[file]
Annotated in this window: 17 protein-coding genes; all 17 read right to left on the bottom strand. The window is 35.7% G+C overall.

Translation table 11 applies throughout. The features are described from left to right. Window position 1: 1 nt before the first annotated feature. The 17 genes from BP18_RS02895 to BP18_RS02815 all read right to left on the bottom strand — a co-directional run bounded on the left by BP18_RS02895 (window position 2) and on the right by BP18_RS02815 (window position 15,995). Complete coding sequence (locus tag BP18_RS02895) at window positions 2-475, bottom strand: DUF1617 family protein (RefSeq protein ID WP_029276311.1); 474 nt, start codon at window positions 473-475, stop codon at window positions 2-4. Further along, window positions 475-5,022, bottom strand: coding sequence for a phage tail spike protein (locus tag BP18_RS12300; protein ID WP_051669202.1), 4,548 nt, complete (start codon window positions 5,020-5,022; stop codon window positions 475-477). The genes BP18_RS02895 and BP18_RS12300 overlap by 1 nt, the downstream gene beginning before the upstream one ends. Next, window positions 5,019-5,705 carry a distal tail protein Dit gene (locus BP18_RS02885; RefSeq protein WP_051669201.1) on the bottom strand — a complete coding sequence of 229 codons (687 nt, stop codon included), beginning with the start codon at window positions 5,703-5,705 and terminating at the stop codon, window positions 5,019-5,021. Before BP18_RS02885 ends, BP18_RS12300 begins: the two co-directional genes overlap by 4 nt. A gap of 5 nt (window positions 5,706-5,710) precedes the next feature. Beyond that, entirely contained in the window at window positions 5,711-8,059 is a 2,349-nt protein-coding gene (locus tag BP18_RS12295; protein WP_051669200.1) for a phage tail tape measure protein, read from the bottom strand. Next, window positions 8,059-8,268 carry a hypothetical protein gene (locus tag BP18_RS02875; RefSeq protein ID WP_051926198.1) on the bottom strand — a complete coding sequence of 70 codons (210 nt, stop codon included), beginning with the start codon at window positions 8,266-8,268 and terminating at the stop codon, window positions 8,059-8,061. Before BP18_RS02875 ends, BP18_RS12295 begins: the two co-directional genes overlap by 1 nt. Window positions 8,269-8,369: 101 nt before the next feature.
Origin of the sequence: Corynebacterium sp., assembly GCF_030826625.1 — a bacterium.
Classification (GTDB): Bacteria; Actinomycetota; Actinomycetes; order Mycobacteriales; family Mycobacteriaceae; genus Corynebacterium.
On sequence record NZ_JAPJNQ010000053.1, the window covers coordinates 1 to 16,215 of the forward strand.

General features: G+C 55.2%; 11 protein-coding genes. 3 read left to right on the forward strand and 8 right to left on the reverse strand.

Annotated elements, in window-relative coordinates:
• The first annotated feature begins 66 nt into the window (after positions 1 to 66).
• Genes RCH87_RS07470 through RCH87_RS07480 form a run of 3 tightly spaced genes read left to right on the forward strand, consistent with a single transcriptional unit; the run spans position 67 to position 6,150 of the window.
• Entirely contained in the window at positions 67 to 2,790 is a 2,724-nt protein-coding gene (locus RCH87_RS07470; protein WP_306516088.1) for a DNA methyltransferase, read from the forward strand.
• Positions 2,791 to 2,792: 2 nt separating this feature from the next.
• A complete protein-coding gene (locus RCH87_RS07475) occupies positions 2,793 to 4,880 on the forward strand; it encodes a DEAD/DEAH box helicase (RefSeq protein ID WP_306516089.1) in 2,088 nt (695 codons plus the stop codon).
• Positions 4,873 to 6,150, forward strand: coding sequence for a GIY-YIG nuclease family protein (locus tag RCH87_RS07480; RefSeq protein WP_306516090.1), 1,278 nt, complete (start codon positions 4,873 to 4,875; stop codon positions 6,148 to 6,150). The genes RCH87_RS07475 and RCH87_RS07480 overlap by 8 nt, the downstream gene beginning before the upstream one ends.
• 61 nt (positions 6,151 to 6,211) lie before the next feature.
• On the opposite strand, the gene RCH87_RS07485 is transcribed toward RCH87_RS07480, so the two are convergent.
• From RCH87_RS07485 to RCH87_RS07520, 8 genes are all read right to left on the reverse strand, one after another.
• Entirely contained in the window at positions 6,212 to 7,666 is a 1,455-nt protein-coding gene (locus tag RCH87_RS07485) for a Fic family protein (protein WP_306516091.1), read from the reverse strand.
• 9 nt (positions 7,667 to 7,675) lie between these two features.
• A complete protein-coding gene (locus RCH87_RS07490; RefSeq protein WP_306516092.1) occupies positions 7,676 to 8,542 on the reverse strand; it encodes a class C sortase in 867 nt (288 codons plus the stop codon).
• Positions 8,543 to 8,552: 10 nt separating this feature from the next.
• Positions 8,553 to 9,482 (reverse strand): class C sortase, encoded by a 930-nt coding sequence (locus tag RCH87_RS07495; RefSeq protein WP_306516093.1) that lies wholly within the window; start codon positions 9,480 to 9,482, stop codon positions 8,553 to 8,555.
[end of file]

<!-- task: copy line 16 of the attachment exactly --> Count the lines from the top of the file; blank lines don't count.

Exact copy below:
• From RCH87_RS07485 to RCH87_RS07520, 8 genes are all read right to left on the reverse strand, one after another.